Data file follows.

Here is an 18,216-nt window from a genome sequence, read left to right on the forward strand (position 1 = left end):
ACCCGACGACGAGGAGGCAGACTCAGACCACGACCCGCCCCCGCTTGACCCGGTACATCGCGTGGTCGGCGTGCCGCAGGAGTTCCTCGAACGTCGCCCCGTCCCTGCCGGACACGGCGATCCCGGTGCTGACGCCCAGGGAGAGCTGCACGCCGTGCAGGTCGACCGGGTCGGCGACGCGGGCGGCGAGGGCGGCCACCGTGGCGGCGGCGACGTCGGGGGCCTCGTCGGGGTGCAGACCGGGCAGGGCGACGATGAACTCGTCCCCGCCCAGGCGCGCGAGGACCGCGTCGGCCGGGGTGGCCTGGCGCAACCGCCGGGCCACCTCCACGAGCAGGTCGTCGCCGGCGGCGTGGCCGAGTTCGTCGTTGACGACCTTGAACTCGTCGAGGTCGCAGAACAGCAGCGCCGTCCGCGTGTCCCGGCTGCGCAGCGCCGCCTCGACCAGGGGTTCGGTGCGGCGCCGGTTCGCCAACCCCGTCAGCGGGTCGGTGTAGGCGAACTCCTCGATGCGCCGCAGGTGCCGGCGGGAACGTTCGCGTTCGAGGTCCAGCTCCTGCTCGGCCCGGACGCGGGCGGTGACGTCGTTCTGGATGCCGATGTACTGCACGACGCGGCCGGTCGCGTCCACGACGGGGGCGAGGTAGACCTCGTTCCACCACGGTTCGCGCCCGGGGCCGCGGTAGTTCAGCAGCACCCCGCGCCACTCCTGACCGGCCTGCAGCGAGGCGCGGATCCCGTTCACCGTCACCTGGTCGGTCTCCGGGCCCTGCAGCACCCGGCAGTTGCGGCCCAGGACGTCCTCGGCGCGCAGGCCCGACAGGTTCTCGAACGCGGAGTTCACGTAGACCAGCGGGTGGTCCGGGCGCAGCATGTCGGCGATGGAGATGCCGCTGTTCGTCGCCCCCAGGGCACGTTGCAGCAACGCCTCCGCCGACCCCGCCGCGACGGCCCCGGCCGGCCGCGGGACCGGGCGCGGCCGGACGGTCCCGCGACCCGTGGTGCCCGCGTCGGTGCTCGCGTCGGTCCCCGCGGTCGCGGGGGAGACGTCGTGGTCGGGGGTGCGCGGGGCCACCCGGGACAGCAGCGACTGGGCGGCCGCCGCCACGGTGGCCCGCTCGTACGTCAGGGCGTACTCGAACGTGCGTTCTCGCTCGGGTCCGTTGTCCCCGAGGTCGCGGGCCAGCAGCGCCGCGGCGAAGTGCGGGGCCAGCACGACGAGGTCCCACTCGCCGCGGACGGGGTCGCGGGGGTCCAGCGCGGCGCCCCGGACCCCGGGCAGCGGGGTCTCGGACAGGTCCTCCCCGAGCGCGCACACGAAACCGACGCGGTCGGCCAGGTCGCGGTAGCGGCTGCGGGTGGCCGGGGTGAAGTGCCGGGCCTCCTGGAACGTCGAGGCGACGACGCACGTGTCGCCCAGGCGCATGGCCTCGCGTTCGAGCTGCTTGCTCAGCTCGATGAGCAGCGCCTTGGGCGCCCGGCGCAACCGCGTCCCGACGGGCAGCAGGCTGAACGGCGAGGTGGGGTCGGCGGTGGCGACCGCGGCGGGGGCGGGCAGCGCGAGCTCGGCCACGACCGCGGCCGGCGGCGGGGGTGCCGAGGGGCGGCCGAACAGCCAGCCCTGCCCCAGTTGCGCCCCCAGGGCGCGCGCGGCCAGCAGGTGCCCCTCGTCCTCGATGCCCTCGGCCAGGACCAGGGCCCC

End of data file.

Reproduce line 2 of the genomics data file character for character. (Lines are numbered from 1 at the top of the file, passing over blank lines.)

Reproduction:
ACCCGACGACGAGGAGGCAGACTCAGACCACGACCCGCCCCCGCTTGACCCGGTACATCGCGTGGTCGGCGTGCCGCAGGAGTTCCTCGAACGTCGCCCCGTCCCTGCCGGACACGGCGATCCCGGTGCTGACGCCCAGGGAGAGCTGCACGCCGTGCAGGTCGACCGGGTCGGCGACGCGGGCGGCGAGGGCGGCCACCGTGGCGGCGGCGACGTCGGGGGCCTCGTCGGGGTGCAGACCGGGCAGGGCGACGATGAACTCGTCCCCGCCCAGGCGCGCGAGGACCGCGTCGGCCGGGGTGGCCTGGCGCAACCGCCGGGCCACCTCCACGAGCAGGTCGTCGCCGGCGGCGTGGCCGAGTTCGTCGTTGACGACCTTGAACTCGTCGAGGTCGCAGAACAGCAGCGCCGTCCGCGTGTCCCGGCTGCGCAGCGCCGCCTCGACCAGGGGTTCGGTGCGGCGCCGGTTCGCCAACCCCGTCAGCGGGTCGGTGTAGGCGAACTCCTCGATGCGCCGCAGGTGCCGGCGGGAACGTTCGCGTTCGAGGTCCAGCTCCTGCTCGGCCCGGACGCGGGCGGTGACGTCGTTCTGGATGCCGATGTACTGCACGACGCGGCCGGTCGCGTCCACGACGGGGGCGAGGTAGACCTCGTTCCACCACGGTTCGCGCCCGGGGCCGCGGTAGTTCAGCAGCACCCCGCGCCACTCCTGACCGGCCTGCAGCGAGGCGCGGATCCCGTTCACCGTCACCTGGTCGGTCTCCGGGCCCTGCAGCACCCGGCAGTTGCGGCCCAGGACGTCCTCGGCGCGCAGGCCCGACAGGTTCTCGAACGCGGAGTTCACGTAGACCAGCGGGTGGTCCGGGCGCAGCATGTCGGCGATGGAGATGCCGCTGTTCGTCGCCCCCAGGGCACGTTGCAGCAACGCCTCCGCCGACCCCGCCGCGACGGCCCCGGCCGGCCGCGGGACCGGGCGCGGCCGGACGGTCCCGCGACCCGTGGTGCCCGCGTCGGTGCTCGCGTCGGTCCCCGCGGTCGCGGGGGAGACGTCGTGGTCGGGGGTGCGCGGGGCCACCCGGGACAGCAGCGACTGGGCGGCCGCCGCCACGGTGGCCCGCTCGTACGTCAGGGCGTACTCGAACGTGCGTTCTCGCTCGGGTCCGTTGTCCCCGAGGTCGCGGGCCAGCAGCGCCGCGGCGAAGTGCGGGGCCAGCACGACGAGGTCCCACTCGCCGCGGACGGGGTCGCGGGGGTCCAGCGCGGCGCCCCGGACCCCGGGCAGCGGGGTCTCGGACAGGTCCTCCCCGAGCGCGCACACGAAACCGACGCGGTCGGCCAGGTCGCGGTAGCGGCTGCGGGTGGCCGGGGTGAAGTGCCGGGCCTCCTGGAACGTCGAGGCGACGACGCACGTGTCGCCCAGGCGCATGGCCTCGCGTTCGAGCTGCTTGCTCAGCTCGATGAGCAGCGCCTTGGGCGCCCGGCGCAACCGCGTCCCGACGGGCAGCAGGCTGAACGGCGAGGTGGGGTCGGCGGTGGCGACCGCGGCGGGGGCGGGCAGCGCGAGCTCGGCCACGACCGCGGCCGGCGGCGGGGGTGCCGAGGGGCGGCCGAACAGCCAGCCCTGCCCCAGTTGCGCCCCCAGGGCGCGCGCGGCCAGCAGGTGCCCCTCGTCCTCGATGCCCTCGGCCAGGACCAGGGCCCC